Every time I use Spotify, I’m reminded that there are multiple product teams working to make my Spotify experience better — making it easier for me to play music and discover new artists, genres, and podcasts.
But people alone cannot provide personalized recommendations to millions of Spotify users, each with a unique set of tastes and preferences. And this is where behavioral data comes into play.
In this guide, I want to give you an overview of how the best companies use behavioral data to improve their products, optimize critical KPIs, and drive growth.
Google Analytics: The OG of behavioral data
Google Analytics (GA) was the first major mainstream behavioral analytics tool. The world of behavioral data has been mostly limited to digital products: web apps, mobile apps, and ecommerce sites, and while those will be the focus of this post, the field is evolving to include IoT and physical devices.
I mentioned Google Analytics because almost everyone who works with data has seen it or used it. GA even has a tab called “Behavior,” where they show you what your users are doing within your website or app — you’re might also be familiar with behavioral metrics like Time on Page and Bounce Rate.
In the last 15 years since GA was released to the public, the way behavioral data is tracked has improved significantly. Now there are dedicated tools out there for any use case: onboarding, retention, stickiness, etc but the principles are still the same — you want to understand your users’ behaviors to design better experiences for them and increase overall revenue or growth.
What can you do with behavioral data?
Let’s jump into practical case studies and examples by looking at 3 of the most popular areas that benefit from accurate behavioral data: user acquisition, activation, and retention.
Behavioral data, when tracked accurately, can help measure the impact of your acquisition campaigns and understand how relevant is the traffic generated from those campaigns. For SaaS companies running online ads, the conversion event for a campaign could be someone creating an account, scheduling a demo, or even downloading an ebook (by providing their name and email address).
Similarly, for an app like Spotify, the conversion event is generally downloading the app and creating an account. However, this doesn’t tell you how these users will behave over the long term. They may sign up but then promptly drop off before onboarding successfully.
You could use behavioral data to focus on bottom-of-the-funnel conversions. What if you could optimize your campaigns for users who are more likely to be retained six months after they sign up? Or optimize for users who complete the onboarding? That’s the magic of behavioral data. You might end up with literal new conversion events inside Facebook Ads or with access to data that can help you refine your paid ad targeting.
After acquiring users, the next step is to focus on activation which essentially takes place once a user has performed the desired actions to derive the core value of your product. However, new users don’t magically become activated — you need to devise your onboarding process in a manner that reduces the time it takes for a new user to get to the activation event.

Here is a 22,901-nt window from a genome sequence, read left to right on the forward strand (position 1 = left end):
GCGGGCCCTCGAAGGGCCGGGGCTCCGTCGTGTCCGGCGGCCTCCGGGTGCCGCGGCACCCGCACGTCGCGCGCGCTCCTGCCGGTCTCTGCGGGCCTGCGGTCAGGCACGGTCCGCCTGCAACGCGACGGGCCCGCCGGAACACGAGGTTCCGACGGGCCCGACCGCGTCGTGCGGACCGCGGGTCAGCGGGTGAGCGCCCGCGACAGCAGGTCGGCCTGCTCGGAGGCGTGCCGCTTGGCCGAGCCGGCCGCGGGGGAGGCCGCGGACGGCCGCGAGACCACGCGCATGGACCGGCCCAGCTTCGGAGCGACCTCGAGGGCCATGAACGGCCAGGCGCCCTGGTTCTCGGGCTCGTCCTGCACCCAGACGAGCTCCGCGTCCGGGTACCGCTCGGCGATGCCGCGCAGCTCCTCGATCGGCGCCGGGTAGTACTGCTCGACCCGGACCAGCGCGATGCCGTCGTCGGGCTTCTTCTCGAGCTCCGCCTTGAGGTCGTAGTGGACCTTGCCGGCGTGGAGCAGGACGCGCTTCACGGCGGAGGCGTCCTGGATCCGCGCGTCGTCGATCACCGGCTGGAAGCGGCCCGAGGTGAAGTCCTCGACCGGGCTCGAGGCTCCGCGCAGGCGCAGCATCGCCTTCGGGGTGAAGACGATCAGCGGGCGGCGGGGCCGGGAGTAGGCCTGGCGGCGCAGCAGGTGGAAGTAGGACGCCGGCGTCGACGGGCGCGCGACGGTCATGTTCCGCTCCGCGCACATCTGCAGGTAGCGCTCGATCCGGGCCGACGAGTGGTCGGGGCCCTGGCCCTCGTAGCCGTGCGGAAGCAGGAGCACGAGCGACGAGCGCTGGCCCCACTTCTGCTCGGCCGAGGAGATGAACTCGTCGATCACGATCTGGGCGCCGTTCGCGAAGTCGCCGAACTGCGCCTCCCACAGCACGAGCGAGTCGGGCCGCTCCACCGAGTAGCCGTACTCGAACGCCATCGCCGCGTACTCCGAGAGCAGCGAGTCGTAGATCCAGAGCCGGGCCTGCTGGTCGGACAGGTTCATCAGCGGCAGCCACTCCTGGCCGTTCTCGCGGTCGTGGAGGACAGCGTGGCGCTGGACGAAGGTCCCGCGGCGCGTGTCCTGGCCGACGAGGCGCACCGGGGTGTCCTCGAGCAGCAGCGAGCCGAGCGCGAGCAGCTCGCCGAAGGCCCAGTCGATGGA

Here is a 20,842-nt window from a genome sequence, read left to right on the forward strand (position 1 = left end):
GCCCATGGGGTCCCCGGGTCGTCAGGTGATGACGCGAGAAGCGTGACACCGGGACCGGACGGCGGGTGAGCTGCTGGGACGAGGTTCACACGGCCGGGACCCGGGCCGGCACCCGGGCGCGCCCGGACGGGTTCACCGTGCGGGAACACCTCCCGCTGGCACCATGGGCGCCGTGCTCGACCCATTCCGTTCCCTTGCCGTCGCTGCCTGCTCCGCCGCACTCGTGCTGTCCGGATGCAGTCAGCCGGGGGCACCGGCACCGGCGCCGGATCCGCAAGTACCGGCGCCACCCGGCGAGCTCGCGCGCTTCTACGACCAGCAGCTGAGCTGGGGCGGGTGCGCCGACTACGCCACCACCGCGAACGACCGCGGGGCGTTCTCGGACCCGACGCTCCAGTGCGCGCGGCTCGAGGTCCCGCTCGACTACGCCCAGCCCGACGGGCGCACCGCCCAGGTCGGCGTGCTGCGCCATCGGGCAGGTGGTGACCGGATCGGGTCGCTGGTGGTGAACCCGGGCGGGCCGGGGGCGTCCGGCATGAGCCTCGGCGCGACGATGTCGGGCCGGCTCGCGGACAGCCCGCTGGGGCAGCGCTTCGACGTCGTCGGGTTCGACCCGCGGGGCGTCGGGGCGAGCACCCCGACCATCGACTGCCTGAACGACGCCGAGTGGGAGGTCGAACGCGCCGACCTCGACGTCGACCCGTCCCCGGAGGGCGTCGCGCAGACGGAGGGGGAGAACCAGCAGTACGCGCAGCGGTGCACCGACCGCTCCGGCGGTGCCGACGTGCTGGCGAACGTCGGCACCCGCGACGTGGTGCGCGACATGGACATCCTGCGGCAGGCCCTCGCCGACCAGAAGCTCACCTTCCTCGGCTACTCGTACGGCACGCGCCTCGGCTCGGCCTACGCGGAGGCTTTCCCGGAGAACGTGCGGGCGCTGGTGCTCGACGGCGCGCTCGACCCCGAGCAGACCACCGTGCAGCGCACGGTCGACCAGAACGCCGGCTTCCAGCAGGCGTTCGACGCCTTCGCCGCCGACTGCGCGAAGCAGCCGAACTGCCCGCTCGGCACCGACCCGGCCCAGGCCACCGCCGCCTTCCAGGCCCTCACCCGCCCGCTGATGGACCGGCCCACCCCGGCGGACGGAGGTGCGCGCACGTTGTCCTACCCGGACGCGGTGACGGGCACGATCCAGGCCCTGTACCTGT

For a project management app, creating the third task in a list could be considered as the activation event whereas for Spotify, it could be the third song being played.
Behavioral data, when analyzed in a product analytics tool via a funnel report, allows you to visualize how users move through your onboarding process, allowing you to identify points of friction.
The funnel report shows you exactly where users are dropping off in your onboarding and how you could fix it. You can also segment the data using data points like user device, country, marketing campaign source, etc.
Finally, behavioral data can help figure out how to retain your customers, which is not only applicable to SaaS businesses or consumer apps (repeat usage), but also to ecommerce stores (repeat purchases).
Ecommerce companies generally focus on optimizing the first purchase but what about repeat purchases? Would you prefer customers who purchase once or those who become loyal customers?
Retention reports powered by behavioral data allow you to track how often customers come back to use your product or make a purchase from your store.
Retention Analysis shows you how users are being retained over time. As you run different promotions or experiments, you can see how they impact retention over weeks or months.
The tools and technologies you need
To make behavioral analytics work, you need the right set of tools. There are several options for any given category and sorting through them can feel frustrating. Let me help you by showing you the most important categories or questions you should be thinking about.
Category 1: Data Collection and Storage
You want to have a way of easily collecting data from all the relevant data sources. You might have a website, paid marketing channels like Facebook and Google, offline data sources, a CRM, an email marketing tool, and others. I would recommend that you explore the world of CDPs (Customer Data Platform) and ELTs (Extract, Load, Transform).